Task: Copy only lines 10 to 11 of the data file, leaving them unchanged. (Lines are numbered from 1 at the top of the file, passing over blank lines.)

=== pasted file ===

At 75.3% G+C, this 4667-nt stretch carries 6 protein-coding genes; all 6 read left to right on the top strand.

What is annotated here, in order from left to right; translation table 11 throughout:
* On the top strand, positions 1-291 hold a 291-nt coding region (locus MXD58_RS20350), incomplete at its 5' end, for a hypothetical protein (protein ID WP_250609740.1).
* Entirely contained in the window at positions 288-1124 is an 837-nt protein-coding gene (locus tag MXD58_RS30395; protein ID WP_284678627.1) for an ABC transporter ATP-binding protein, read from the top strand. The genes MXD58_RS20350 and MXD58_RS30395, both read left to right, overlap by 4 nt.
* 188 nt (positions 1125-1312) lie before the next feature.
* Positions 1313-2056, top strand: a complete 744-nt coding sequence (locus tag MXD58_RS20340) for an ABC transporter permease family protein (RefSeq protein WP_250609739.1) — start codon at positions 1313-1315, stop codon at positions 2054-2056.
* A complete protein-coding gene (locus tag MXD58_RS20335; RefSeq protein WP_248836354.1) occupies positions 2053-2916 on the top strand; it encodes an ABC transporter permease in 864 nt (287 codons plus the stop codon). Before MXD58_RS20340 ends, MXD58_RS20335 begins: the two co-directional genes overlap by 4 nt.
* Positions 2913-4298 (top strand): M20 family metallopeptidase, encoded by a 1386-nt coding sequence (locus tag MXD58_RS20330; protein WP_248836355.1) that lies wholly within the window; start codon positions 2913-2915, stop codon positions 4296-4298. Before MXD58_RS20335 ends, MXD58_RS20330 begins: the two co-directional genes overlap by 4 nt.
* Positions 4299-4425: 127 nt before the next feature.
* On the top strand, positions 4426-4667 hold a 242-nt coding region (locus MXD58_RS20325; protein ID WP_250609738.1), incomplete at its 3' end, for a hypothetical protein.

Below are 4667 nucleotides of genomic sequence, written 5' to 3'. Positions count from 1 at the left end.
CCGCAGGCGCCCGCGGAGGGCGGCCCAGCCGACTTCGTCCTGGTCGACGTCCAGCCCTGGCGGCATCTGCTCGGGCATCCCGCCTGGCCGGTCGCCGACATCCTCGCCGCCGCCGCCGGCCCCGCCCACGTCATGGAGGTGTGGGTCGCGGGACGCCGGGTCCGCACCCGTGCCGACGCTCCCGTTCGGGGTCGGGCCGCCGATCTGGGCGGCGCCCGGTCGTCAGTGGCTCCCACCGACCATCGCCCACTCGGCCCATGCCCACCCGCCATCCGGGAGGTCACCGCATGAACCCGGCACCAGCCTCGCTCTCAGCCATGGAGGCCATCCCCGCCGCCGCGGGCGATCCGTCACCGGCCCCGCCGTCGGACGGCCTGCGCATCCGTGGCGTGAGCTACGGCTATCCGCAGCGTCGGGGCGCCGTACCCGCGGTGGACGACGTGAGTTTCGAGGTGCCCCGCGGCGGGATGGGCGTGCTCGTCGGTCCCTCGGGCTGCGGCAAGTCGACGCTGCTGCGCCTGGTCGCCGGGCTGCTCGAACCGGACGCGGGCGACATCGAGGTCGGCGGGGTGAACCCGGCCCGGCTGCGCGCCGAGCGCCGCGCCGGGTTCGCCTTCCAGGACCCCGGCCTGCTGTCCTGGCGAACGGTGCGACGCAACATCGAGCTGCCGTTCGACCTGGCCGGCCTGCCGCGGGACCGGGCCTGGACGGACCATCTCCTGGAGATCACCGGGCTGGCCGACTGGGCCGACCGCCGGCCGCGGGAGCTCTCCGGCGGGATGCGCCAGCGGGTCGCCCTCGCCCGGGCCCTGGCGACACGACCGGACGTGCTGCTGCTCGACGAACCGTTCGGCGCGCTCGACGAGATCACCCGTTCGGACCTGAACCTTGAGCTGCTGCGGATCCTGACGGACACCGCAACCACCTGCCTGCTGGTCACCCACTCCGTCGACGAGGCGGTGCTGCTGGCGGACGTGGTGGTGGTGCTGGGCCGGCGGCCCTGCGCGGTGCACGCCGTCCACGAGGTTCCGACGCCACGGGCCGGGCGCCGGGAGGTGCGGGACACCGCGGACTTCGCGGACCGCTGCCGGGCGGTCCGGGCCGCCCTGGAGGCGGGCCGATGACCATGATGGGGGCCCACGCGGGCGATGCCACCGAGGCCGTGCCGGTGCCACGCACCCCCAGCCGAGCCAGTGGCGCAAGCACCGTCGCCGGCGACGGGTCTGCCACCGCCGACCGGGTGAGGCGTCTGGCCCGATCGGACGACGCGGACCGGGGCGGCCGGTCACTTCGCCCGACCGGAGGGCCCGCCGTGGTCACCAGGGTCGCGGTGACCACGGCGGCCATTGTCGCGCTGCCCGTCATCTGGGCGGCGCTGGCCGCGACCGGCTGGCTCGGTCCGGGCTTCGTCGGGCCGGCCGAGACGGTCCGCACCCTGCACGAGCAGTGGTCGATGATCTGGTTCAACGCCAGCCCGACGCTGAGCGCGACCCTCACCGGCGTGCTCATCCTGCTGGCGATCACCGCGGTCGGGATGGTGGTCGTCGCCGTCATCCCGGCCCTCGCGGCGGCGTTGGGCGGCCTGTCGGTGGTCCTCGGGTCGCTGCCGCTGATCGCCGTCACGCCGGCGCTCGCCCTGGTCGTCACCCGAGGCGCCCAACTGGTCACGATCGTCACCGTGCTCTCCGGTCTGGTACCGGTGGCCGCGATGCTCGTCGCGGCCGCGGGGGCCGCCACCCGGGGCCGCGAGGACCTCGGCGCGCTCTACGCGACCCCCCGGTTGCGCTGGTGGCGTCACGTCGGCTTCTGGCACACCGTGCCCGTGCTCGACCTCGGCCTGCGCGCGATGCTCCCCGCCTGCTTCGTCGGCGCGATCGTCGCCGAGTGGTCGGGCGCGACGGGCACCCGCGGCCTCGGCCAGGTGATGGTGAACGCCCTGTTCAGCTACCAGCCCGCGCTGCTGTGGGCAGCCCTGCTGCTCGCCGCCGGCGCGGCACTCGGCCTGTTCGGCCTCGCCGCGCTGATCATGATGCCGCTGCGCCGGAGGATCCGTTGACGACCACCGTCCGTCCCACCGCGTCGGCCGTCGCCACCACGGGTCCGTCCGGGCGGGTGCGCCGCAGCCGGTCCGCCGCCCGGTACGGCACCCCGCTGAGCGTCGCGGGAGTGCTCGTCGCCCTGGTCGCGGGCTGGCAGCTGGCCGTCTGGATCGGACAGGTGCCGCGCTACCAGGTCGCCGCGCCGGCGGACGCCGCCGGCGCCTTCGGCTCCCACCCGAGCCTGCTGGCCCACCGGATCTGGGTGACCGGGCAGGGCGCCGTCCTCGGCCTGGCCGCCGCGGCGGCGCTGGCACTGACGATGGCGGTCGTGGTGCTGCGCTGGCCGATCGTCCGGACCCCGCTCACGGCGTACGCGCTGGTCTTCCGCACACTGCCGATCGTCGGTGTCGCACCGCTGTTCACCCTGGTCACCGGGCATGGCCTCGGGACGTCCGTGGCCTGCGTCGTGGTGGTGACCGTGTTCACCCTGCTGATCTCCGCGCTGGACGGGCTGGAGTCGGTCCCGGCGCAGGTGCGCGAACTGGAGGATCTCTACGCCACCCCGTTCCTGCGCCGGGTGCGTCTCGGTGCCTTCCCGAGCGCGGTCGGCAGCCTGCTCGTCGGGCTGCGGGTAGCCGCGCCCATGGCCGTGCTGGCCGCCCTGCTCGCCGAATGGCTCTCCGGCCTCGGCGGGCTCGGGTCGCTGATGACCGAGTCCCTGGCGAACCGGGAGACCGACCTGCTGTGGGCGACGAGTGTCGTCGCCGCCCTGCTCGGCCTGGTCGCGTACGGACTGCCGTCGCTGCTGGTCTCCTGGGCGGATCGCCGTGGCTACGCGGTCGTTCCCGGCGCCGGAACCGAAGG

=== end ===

* On the top strand, positions 4426-4667 hold a 242-nt coding region (locus MXD58_RS20325; protein ID WP_250609738.1), incomplete at its 3' end, for a hypothetical protein.

Below are 4667 nucleotides of genomic sequence, written 5' to 3'. Positions count from 1 at the left end.